An In-Depth Interview With The Ashville-Based Blues-Rock Band, ALEX KRUG COMBO!
Meet the Asheville-based blues-rock band Alex Krug Combo! Earlier this year, they released a new EP called “Sleeping on the Woodlands.”
In their burgeoning career, the Americana six-piece already boast quite a list of accomplishments. To-date, they’ve shared stages alongside such movers and shakers as Horse Feathers, The Hip Abduction, Erin McKeown and Donna the Buffalo, among countless others, and stormed such gigs as LEAF Festivals, All-Go-West Festival, Grey Eagle, Orange Peel and Pisgah Brewery. Additionally, their 2015 EP, Gentle Spotted Giant, was named one of the Top 5 “Dreamiest Local Albums” of the year by the Mountain Xpress and features production work from the prolific Michael Selverne (Motley Crew, Steep Canyon Rangers, India.Arie), as well as contributions from Bill Berg (Bob Dylan), Lyndsay Pruett (Jon Stickley Trio) and Jackson Dulaney (The Blood Gypsies, The Aaron Burdett Band).
Sleeping on the Woodlands is four tracks of rollicking, organically-produced Americana. Recorded at Echo Mountain Recording, the collection is a steam locomotive barreling down the tracks — the team behind the release is an exquisite lineup, including executive producer Jessica Tomasin, mixers Michael Selverne (also primary producer), and engineer Julian Dreyer. Even more, Jackson Dulaney’s work on lap steel is astonishingly tight-knit, as is Zack Page’s upright bass, yet both permit the arrangements to really breathe on their own. Truly, it is Alex Krug and her mountain-crushing vocals and evocative storytelling driving the industrial-sized apparatus.
Learn more about Alex Krug Combo in the following All Access interview:
Thanks for your time! What is on tap for the rest of your day?
Thanks for chatting with me today. Later this afternoon we’ve got a guitars and cello rehearsal. We’re working with a cellist, Isabel Castellvi, and she’s amazing. After that some screen printing in my living room. We have a tight budget so we screen print our own stuff. Which usually means I mess up a bunch of perfectly good shirts lol 😉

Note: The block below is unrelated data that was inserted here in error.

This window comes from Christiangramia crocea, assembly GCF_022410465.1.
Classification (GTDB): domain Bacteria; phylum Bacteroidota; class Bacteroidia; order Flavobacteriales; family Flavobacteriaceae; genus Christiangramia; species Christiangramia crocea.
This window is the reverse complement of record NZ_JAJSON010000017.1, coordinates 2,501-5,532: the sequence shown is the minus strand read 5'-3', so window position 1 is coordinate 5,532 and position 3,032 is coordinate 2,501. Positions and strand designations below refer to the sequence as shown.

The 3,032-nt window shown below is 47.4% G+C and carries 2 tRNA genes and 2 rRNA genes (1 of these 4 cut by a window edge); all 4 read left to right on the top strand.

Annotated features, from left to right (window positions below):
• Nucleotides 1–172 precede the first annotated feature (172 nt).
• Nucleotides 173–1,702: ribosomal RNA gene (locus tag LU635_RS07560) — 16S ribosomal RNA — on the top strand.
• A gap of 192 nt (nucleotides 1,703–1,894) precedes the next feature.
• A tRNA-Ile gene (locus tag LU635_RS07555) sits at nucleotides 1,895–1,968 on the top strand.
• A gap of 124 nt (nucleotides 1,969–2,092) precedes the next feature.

Now that we are into the 10th month of the year, how would you say that 2019 has treated this band? What have been some goals this group has had this year? How close are you to reaching them? What are you already excited about for 2020?
2019 has been so much work and extremely rewarding. We really couldn’t be more proud of the album and how it turned out. Sleeping on the Woodlands has the essence of what we feel when we play music together, it feels very true. Its was tracked mostly live so it has that energy and I love it. As far as 2020 goes we have another EP we’re going to be working on.
Can you recall the moment when you thought you could be in this group together? Was it hard to think of a name that you could all agree on?
We all came together during the recording of our first EP ‘Gentle Spotted Giants’, that was the first time I met Bill Berg. I thought that he would just play with us for the session but after the session he told me that he would love to be a part of the band. Jackson Dulaney had all ready been a part of the group on with lap steel though he wasn’t on the first EP. When the six of us would hang out and play and be together the vibe was so fun and the music worked really well. All of us really appreciate and love each other and music. This connection was apparent pretty quickly and playing together is something we all look forward to.